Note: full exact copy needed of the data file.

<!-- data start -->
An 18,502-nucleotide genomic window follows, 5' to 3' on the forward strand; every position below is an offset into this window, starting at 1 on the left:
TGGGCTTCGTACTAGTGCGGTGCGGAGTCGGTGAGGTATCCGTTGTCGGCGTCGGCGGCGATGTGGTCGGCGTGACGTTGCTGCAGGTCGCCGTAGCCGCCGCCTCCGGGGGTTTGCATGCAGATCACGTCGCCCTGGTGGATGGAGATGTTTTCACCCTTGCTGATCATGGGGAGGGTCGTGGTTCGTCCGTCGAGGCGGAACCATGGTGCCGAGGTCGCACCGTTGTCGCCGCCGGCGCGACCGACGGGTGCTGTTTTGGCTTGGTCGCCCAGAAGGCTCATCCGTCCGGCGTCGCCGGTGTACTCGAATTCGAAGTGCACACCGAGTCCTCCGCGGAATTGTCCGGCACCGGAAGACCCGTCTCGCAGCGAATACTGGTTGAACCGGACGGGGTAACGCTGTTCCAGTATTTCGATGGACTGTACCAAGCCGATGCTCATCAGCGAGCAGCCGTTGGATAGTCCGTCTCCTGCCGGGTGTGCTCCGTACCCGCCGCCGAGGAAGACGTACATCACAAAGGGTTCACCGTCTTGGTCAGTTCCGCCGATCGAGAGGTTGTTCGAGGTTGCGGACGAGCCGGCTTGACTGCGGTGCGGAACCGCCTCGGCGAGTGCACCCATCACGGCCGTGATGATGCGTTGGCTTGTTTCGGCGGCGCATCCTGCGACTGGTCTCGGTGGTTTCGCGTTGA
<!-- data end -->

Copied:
An 18,502-nucleotide genomic window follows, 5' to 3' on the forward strand; every position below is an offset into this window, starting at 1 on the left:
TGGGCTTCGTACTAGTGCGGTGCGGAGTCGGTGAGGTATCCGTTGTCGGCGTCGGCGGCGATGTGGTCGGCGTGACGTTGCTGCAGGTCGCCGTAGCCGCCGCCTCCGGGGGTTTGCATGCAGATCACGTCGCCCTGGTGGATGGAGATGTTTTCACCCTTGCTGATCATGGGGAGGGTCGTGGTTCGTCCGTCGAGGCGGAACCATGGTGCCGAGGTCGCACCGTTGTCGCCGCCGGCGCGACCGACGGGTGCTGTTTTGGCTTGGTCGCCCAGAAGGCTCATCCGTCCGGCGTCGCCGGTGTACTCGAATTCGAAGTGCACACCGAGTCCTCCGCGGAATTGTCCGGCACCGGAAGACCCGTCTCGCAGCGAATACTGGTTGAACCGGACGGGGTAACGCTGTTCCAGTATTTCGATGGACTGTACCAAGCCGATGCTCATCAGCGAGCAGCCGTTGGATAGTCCGTCTCCTGCCGGGTGTGCTCCGTACCCGCCGCCGAGGAAGACGTACATCACAAAGGGTTCACCGTCTTGGTCAGTTCCGCCGATCGAGAGGTTGTTCGAGGTTGCGGACGAGCCGGCTTGACTGCGGTGCGGAACCGCCTCGGCGAGTGCACCCATCACGGCCGTGATGATGCGTTGGCTTGTTTCGGCGGCGCATCCTGCGACTGGTCTCGGTGGTTTCGCGTTGA